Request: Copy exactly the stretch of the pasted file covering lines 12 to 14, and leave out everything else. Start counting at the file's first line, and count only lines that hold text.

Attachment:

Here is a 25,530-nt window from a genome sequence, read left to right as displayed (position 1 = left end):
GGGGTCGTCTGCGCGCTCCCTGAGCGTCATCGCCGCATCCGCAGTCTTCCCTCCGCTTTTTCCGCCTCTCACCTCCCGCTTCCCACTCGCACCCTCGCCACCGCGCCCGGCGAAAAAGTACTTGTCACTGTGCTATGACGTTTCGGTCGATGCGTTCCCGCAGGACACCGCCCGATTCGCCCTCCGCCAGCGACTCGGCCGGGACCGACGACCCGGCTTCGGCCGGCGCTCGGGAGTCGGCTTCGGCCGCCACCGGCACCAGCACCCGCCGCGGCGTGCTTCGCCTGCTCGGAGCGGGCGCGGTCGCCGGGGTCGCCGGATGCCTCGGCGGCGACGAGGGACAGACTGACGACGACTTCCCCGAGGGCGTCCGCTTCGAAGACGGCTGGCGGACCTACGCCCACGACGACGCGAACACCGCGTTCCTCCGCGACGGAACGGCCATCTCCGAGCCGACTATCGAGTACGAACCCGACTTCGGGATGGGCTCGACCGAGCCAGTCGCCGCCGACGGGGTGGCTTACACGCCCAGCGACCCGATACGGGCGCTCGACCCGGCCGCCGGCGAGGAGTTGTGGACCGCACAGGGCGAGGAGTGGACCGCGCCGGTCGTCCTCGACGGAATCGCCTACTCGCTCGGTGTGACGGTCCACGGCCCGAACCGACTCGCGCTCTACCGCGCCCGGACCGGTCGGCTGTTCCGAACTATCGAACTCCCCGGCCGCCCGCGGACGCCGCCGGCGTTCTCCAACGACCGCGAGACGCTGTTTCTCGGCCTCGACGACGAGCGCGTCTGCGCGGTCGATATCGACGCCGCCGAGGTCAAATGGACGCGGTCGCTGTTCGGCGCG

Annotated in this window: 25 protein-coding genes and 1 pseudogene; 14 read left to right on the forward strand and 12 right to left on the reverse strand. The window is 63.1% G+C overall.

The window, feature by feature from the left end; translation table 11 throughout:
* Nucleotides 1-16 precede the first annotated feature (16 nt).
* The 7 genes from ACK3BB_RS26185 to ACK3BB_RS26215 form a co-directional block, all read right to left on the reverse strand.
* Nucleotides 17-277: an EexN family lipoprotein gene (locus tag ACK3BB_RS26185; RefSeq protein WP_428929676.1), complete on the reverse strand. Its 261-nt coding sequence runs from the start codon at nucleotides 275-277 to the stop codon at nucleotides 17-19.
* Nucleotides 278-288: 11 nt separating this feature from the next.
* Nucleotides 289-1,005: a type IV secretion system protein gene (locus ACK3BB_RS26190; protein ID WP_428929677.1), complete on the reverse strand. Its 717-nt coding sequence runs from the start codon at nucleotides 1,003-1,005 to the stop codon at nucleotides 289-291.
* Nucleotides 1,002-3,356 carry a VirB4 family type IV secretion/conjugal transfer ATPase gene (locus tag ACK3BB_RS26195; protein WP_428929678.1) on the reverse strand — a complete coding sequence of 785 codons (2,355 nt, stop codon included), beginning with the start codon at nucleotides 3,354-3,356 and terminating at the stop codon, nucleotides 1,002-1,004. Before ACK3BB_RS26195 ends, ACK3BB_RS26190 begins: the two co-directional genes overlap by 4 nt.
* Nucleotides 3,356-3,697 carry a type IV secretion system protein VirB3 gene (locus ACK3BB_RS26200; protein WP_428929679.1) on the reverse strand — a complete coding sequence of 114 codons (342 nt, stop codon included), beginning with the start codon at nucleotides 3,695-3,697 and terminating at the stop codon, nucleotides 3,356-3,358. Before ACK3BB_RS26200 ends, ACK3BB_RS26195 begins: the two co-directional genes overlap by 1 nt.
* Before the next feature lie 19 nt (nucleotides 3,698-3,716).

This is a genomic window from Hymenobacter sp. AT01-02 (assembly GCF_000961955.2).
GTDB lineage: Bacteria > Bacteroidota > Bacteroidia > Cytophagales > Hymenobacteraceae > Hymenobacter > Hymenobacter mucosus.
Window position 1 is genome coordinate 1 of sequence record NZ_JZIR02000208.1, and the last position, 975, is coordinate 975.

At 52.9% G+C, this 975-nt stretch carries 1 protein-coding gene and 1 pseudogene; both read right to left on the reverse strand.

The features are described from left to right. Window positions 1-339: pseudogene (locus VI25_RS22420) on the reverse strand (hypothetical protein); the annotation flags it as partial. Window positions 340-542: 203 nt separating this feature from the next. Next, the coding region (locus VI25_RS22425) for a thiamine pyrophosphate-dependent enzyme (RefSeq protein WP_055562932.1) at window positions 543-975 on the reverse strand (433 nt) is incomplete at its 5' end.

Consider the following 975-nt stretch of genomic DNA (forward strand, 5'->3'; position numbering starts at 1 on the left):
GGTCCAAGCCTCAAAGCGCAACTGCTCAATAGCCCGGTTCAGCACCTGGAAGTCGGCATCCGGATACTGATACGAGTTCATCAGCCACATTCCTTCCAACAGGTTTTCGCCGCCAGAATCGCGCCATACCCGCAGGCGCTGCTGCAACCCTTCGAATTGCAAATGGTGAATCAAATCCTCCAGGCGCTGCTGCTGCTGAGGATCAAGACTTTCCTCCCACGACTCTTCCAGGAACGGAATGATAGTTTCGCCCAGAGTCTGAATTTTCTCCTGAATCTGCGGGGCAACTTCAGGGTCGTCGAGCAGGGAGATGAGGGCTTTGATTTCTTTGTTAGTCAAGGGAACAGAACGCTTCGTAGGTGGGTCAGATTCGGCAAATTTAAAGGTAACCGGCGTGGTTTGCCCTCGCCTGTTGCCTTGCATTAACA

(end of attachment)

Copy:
* Before the next feature lie 19 nt (nucleotides 3,698-3,716).

This is a genomic window from Hymenobacter sp. AT01-02 (assembly GCF_000961955.2).
GTDB lineage: Bacteria > Bacteroidota > Bacteroidia > Cytophagales > Hymenobacteraceae > Hymenobacter > Hymenobacter mucosus.